Few things are more annoying than a movie that preaches to the choir. “American Fiction,” adapted from Percival Everett’s “Erasure” by debut filmmaker Cord Jefferson, is such a movie – intellectual on the surface but too neutered and agreeable to say anything fresh. The film’s real crime, though, is selling the same streamlined narrative it ostensibly sets out to redress. Thelonious “Monk” Ellison (Jeffrey Wright) hasn’t gotten a book to market in years and finds himself out of a job teaching the literature of the American South after a student objects to his contextually appropriate invocation of a racial epithet.

Publishers keep passing on his re-working of Aeschylus’ “The Persians,” preferring manuscripts from writers of color that only tell special-interest stories about the minority experience – trauma porn, in other words, like “We’s Lives in Da Ghetto” by Sinatra Golden (Issa Rae). For the sake of its argument, the film asks that we believe only Monk can see the book for what it truly is. Missing are any hints of the online firestorm that would ensue the release of such a basely commercial product. That’s just one way the film reminds us it’s sourced from material published in the early aughts.

A hyperliterate family of doctors that expresses love with razor-edged verbal jabs thrown over glasses of Chenin blanc, the Ellisons starkly contrast the stereotypes exploited by artists like Golden. Besides Monk, there are his two recently divorced siblings, Lisa (Tracee Ellis Ross) and Cliff (Sterling K. Brown), neither of whom has the money to care for their ailing mother (Leslie Uggams). “American Fiction” would almost certainly be charged with trafficking in “respectability politics” had critics not granted it the imprimatur of “high-brow” cinema.

Strapped for cash and cornered by a literary scene only interested in African-American writing that delves into drugs, gangs, and teenage pregnancy, Monk decides to give the market what it wants. This detail doesn’t make a whole lot of sense, considering how genuinely shocked he appears once the resultant book, which he repeatedly insists was only written in jest, gets acquired by a publisher. Horrified to learn that his practical joke, with its broad, nearly parodic characterizations, is being received as gripping drama, Monk starts actively working against its success.

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American Fiction (2023) Movie Review
Sterling K. Brown in American Fiction (2023)

Often reaching for low-hanging fruit, “American Fiction” winds up more facile than incendiary. Most of us can spot and ridicule base poverty porn; the average consumer in the world of “American Fiction” can’t. While exaggeration is a key ingredient in any satire, a nimbler, more challenging film would’ve contended with the ugly truth that great art panders too. The reading demographic “American Fiction” lampoons is, in actuality, enthralled by Toni Morrison and James Baldwin.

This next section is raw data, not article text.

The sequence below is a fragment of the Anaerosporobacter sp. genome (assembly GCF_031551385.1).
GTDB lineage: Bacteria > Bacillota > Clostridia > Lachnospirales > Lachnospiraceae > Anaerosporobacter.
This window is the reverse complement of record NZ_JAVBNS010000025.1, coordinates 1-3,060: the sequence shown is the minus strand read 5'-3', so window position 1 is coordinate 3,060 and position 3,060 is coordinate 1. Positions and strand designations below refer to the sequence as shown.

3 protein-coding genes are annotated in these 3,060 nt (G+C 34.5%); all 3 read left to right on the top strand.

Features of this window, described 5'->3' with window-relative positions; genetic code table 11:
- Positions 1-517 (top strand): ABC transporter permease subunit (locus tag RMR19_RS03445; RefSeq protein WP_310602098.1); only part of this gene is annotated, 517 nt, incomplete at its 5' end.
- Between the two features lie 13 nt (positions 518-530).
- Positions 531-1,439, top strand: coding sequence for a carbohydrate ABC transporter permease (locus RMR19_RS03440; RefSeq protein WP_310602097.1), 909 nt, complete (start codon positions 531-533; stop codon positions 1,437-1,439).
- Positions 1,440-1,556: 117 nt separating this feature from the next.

Are novels by them exempt from this kind of analysis because they’re masterworks? A private exchange between Monk and Sintara does begin to wade into the subject’s complexity but forces the latter to advance a couple of seemingly irreconcilable points that never get properly examined. Generously read, the scene vacillates so as not to lead us toward categorical conclusions. But anyone who isn’t committed to loving this very flawed movie will plainly see that it cops out of its own convictions.

Though not entirely devoid of insight, “American Fiction” feels tailored to the same crowd Jefferson is targeting. The familial subplot that backdrops Monk infiltrating the New York Times bestsellers list, while necessary to the point Jefferson is making, doesn’t cohere with the main narrative. Worse, these scenes are made up of uninspired filler dialogue that plays like elevator music – a comparison that feels particularly appropriate given the movie’s pleasant but generic score.

As a debut piece of filmmaking, “American Fiction” is more than technically competent and recalls another satire of the entertainment industry that put a writer-director on the map (and features Adam Brody as an assistant to the kind of blowhard Hollywood executive he plays here) – Jason Reitman’s “Thank You For Smoking” from 2006. But that was ahead of its time. “American Fiction,” on the other hand, has all the blindspots of an “issue” movie released in 2023.

It’s strange to consider that the film may soon be honored – potentially alongside “The Color Purple,” no less – by the same institution that gave Best Picture to “Moonlight.” How does the movie escape its own central critique of a media landscape that only recognizes minority characters in narratives hinged on race? Should the takeaway be that race, contrary to what Monk may believe, is an inextricable fact? Or, did Jefferson not trust that a slice-of-life melodrama about people like the Ellisons could secure financing unless it included a hot-button sociopolitical element?

If that’s the case, the film we’re left with is just as cynical and calculated as “We’s Lives in Da Ghetto.” Perhaps the most radical thing Jefferson could’ve done was simply make a family comedy. That movie, at the very least, would please his protagonist.

★★½

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American Fiction (2023) Movie Links: IMDb, Rotten Tomatoes, Wikipedia, Letterboxd
The Cast of American Fiction (2023) Movie: Jeffrey Wright, Tracee Ellis Ross, John Ortiz, Erika Alexander, Leslie Uggams, Adam Brody, Issa Rae, Sterling K. Brown
American Fiction (2023) Movie Genre: Comedy/Drama, Runtime: 1h 57m
Where to watch American Fiction

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